Homemade juices are a popular way for health-conscious people to consume their vegetables. But the method of juicing makes a difference, a recent study suggests.
The researchers found that three different techniques – using a low-speed or high-speed blender or juicer – produced beverages with different levels of antioxidants and various plant compounds.
The way you make your juice determines the nutrients it contains. Photo: Pixabay
But anyone hoping for a simple verdict on the best buy is out of luck.
The nutrient findings were mixed, with no device « winning », according to senior researcher Bhimanagouda Patil.
« We are not making any recommendations on which method is best, » said Patil, director of the Center for Vegetable and Fruit Improvement at Texas A&M University.
Overall, the study found, both extractors outperformed the blender on the activity of antioxidants and phenolics, a broad group of plant compounds. Low-speed extractors, in particular, often produced the highest concentrations.
But this also depended on the vegetable in question: for example, with kale, low speed extraction clearly removed the most phenolics. But this did not happen with beets or carrots.
On the other hand, blenders were not always last. They performed well with compounds called alpha-amylase inhibitors, which help control blood sugar levels after a meal.
« It’s complicated, » said Patil.
Additionally, the study evaluated only a limited number of plant and plant compounds, what Patil called « the tip of the iceberg. »
The findings, published in a recent issue of the journal ACS Food Science & Technology, are based on analyzes of 19 vegetables, which included various types of beets, carrots, cauliflower, kale and turnip.
Each was juiced using all three methods, which differ in the way they transform solid vegetables and the amount of heat they produce, for example.
Patil explained that blenders squash vegetables and create a thicker juice that retains more fiber. The researchers said that is the likely reason for the high levels of alpha-amylase inhibitors.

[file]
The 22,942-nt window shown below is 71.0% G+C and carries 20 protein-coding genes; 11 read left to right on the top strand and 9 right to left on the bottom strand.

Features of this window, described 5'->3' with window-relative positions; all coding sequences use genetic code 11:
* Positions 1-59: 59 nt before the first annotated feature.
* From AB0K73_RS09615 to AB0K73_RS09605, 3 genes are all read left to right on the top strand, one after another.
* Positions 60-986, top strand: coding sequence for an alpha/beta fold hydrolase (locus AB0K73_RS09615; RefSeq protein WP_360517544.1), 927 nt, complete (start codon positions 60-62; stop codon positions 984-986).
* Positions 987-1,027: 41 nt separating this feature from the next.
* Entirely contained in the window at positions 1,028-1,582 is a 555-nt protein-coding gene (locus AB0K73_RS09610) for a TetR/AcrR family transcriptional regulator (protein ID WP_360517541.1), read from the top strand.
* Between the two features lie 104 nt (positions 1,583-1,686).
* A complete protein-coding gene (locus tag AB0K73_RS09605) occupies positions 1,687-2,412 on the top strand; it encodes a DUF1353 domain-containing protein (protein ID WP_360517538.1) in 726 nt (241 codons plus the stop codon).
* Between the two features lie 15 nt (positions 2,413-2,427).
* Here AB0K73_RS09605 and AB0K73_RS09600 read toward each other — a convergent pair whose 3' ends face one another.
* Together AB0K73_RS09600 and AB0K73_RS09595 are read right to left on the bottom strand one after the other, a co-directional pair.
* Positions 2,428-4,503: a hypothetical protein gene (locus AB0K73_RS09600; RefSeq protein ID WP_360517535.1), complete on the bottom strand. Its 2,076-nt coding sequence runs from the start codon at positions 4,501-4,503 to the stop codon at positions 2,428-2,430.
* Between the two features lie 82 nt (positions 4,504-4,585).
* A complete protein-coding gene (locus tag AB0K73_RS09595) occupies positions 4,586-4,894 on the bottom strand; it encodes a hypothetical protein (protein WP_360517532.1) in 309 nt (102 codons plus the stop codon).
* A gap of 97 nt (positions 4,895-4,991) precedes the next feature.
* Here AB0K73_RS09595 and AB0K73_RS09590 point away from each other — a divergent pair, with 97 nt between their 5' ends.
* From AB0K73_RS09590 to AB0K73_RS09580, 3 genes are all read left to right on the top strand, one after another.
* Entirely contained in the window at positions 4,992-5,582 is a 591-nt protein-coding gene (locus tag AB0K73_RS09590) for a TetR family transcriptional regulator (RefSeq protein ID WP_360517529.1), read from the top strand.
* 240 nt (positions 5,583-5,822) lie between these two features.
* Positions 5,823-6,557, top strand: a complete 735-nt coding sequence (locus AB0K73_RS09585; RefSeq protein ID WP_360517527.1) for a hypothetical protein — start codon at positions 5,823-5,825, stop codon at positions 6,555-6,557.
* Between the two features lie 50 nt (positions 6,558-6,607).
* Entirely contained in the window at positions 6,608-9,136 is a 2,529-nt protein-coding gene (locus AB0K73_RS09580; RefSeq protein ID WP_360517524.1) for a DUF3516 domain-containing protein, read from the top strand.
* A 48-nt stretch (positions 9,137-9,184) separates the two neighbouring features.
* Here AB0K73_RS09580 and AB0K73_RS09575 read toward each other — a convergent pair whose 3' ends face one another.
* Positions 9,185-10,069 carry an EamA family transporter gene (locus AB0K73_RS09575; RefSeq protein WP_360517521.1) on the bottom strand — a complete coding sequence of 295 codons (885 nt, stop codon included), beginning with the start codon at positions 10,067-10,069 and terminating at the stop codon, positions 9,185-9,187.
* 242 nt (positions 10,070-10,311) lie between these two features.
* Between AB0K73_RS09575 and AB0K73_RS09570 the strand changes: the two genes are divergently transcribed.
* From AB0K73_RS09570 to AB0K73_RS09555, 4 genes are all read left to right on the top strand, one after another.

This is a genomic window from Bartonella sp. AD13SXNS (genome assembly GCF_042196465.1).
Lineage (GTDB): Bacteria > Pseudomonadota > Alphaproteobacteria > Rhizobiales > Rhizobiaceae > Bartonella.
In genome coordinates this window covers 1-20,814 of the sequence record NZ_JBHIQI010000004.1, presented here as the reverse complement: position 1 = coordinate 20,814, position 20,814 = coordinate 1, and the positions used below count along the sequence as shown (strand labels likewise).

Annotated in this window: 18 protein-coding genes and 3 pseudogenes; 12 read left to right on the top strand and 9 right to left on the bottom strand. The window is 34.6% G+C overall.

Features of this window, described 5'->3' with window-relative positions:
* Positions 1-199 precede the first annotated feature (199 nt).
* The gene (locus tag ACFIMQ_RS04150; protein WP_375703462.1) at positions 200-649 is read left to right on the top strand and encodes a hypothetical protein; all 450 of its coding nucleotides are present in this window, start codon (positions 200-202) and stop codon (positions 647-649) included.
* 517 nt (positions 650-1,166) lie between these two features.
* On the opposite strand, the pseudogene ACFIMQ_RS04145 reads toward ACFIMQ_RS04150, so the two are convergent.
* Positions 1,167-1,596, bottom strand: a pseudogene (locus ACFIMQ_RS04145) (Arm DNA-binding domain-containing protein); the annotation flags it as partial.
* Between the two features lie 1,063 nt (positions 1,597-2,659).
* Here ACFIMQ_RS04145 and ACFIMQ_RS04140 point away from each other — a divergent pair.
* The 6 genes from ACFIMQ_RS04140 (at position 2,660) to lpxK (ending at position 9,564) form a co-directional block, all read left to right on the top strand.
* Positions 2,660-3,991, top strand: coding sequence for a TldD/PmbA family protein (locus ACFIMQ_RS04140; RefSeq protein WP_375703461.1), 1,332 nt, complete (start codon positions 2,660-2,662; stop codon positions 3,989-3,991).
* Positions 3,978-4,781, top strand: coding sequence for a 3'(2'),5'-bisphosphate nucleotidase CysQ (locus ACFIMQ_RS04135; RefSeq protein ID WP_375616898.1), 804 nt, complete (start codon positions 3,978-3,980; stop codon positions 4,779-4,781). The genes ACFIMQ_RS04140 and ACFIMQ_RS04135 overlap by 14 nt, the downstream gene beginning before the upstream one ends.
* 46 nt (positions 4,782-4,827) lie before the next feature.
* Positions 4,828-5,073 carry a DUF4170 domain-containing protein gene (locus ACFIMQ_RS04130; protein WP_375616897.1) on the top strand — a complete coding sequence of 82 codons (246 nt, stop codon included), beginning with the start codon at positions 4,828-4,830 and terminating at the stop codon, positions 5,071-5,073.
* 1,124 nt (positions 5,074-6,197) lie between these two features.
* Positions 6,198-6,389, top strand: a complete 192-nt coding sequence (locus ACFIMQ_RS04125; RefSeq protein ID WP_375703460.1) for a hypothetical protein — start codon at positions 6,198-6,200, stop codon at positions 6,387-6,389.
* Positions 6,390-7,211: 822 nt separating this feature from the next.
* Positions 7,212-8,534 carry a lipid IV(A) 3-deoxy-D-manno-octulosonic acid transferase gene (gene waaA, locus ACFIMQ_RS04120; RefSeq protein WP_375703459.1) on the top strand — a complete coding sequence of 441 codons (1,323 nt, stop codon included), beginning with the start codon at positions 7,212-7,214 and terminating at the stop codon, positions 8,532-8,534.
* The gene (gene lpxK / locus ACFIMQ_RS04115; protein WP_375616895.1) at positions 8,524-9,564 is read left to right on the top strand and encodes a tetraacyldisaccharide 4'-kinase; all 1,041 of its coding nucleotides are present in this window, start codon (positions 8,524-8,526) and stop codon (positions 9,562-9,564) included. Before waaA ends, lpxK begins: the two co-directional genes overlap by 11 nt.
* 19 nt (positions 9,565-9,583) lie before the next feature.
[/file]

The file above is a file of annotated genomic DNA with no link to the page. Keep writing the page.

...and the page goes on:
On the other hand, high speed centrifugal extractors pulverize vegetables and separate the juice from the pulp and fiber. Low-speed extractors also remove pulp and fiber, but create less heat than the other two methods, particularly blenders, which could explain the higher levels of plant compounds.
« The bottom line is that each method had a benefit over the others, » said Sonya Angelone, a registered dietitian and spokesperson for the Academy of Nutrition and Dietetics. Angelone was not involved in the study.
When it comes to eating vegetables in general, he said, whole foods are a better option than juices because they contain more intact fiber.
« Fiber is important, because it feeds the good gut bacteria that keep you healthy, » Angelone emphasized. « And most people don’t eat enough fiber to optimize health. »
With that said, she noted that juices made in a blender retain more fiber. And he said juices can be a way to get some servings of vegetables, or to help « fill in nutritional gaps. »
But Angelone added that people should limit fruit juices. « Juice is mostly sugar, which is high in calories without the benefit of vitamins, minerals, fiber, and other healthy compounds from plants. »
Patil said that he too is a « staunch advocate » of eating whole vegetables and fruits. But he added that if people dislike the taste or texture of certain vegetables, consuming them in juice form might be more palatable for them.
And, based on these findings, any of the three home methods produces vegetable juices with « a variety of health-promoting compounds, » Patil noted.
This is definitely better than buying sugar-sweetened drinks, added Patil.
The study was funded by the US Department of Agriculture.